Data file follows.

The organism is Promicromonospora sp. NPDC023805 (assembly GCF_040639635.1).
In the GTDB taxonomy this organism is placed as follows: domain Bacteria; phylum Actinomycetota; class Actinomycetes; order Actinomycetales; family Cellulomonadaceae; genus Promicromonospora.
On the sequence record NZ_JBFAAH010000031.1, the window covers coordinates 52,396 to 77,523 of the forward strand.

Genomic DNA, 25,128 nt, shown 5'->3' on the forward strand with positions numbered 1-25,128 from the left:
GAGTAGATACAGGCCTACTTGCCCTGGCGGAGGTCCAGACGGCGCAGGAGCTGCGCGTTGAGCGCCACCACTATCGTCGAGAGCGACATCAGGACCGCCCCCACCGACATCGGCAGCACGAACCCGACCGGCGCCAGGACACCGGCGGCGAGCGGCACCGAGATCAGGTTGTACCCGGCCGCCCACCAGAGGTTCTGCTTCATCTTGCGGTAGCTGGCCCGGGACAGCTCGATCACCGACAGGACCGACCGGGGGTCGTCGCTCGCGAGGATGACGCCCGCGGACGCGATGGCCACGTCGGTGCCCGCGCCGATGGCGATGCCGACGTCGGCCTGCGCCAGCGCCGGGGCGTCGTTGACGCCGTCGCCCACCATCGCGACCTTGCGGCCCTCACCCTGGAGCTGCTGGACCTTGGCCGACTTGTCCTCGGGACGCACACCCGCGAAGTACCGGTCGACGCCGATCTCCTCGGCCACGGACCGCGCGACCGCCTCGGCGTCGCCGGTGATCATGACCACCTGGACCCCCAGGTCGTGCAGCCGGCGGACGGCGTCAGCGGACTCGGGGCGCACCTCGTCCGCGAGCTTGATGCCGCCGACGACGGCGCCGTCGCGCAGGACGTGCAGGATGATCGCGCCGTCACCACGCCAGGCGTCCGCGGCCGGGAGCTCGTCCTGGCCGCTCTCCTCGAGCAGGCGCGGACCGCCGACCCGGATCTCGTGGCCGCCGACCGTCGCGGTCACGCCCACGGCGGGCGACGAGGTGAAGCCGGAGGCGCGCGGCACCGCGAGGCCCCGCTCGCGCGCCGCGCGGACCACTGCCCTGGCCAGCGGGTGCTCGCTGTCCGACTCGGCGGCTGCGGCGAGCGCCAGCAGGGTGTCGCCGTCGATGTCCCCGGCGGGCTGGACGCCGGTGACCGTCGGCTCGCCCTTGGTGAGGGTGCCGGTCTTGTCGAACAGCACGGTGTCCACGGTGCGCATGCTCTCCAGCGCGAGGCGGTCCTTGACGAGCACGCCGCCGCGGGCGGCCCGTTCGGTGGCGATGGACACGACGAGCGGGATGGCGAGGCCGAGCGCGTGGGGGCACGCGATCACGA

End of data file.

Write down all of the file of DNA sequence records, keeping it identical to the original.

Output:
The organism is Promicromonospora sp. NPDC023805 (assembly GCF_040639635.1).
In the GTDB taxonomy this organism is placed as follows: domain Bacteria; phylum Actinomycetota; class Actinomycetes; order Actinomycetales; family Cellulomonadaceae; genus Promicromonospora.
On the sequence record NZ_JBFAAH010000031.1, the window covers coordinates 52,396 to 77,523 of the forward strand.

Genomic DNA, 25,128 nt, shown 5'->3' on the forward strand with positions numbered 1-25,128 from the left:
GAGTAGATACAGGCCTACTTGCCCTGGCGGAGGTCCAGACGGCGCAGGAGCTGCGCGTTGAGCGCCACCACTATCGTCGAGAGCGACATCAGGACCGCCCCCACCGACATCGGCAGCACGAACCCGACCGGCGCCAGGACACCGGCGGCGAGCGGCACCGAGATCAGGTTGTACCCGGCCGCCCACCAGAGGTTCTGCTTCATCTTGCGGTAGCTGGCCCGGGACAGCTCGATCACCGACAGGACCGACCGGGGGTCGTCGCTCGCGAGGATGACGCCCGCGGACGCGATGGCCACGTCGGTGCCCGCGCCGATGGCGATGCCGACGTCGGCCTGCGCCAGCGCCGGGGCGTCGTTGACGCCGTCGCCCACCATCGCGACCTTGCGGCCCTCACCCTGGAGCTGCTGGACCTTGGCCGACTTGTCCTCGGGACGCACACCCGCGAAGTACCGGTCGACGCCGATCTCCTCGGCCACGGACCGCGCGACCGCCTCGGCGTCGCCGGTGATCATGACCACCTGGACCCCCAGGTCGTGCAGCCGGCGGACGGCGTCAGCGGACTCGGGGCGCACCTCGTCCGCGAGCTTGATGCCGCCGACGACGGCGCCGTCGCGCAGGACGTGCAGGATGATCGCGCCGTCACCACGCCAGGCGTCCGCGGCCGGGAGCTCGTCCTGGCCGCTCTCCTCGAGCAGGCGCGGACCGCCGACCCGGATCTCGTGGCCGCCGACCGTCGCGGTCACGCCCACGGCGGGCGACGAGGTGAAGCCGGAGGCGCGCGGCACCGCGAGGCCCCGCTCGCGCGCCGCGCGGACCACTGCCCTGGCCAGCGGGTGCTCGCTGTCCGACTCGGCGGCTGCGGCGAGCGCCAGCAGGGTGTCGCCGTCGATGTCCCCGGCGGGCTGGACGCCGGTGACCGTCGGCTCGCCCTTGGTGAGGGTGCCGGTCTTGTCGAACAGCACGGTGTCCACGGTGCGCATGCTCTCCAGCGCGAGGCGGTCCTTGACGAGCACGCCGCCGCGGGCGGCCCGTTCGGTGGCGATGGACACGACGAGCGGGATGGCGAGGCCGAGCGCGTGGGGGCACGCGATCACGA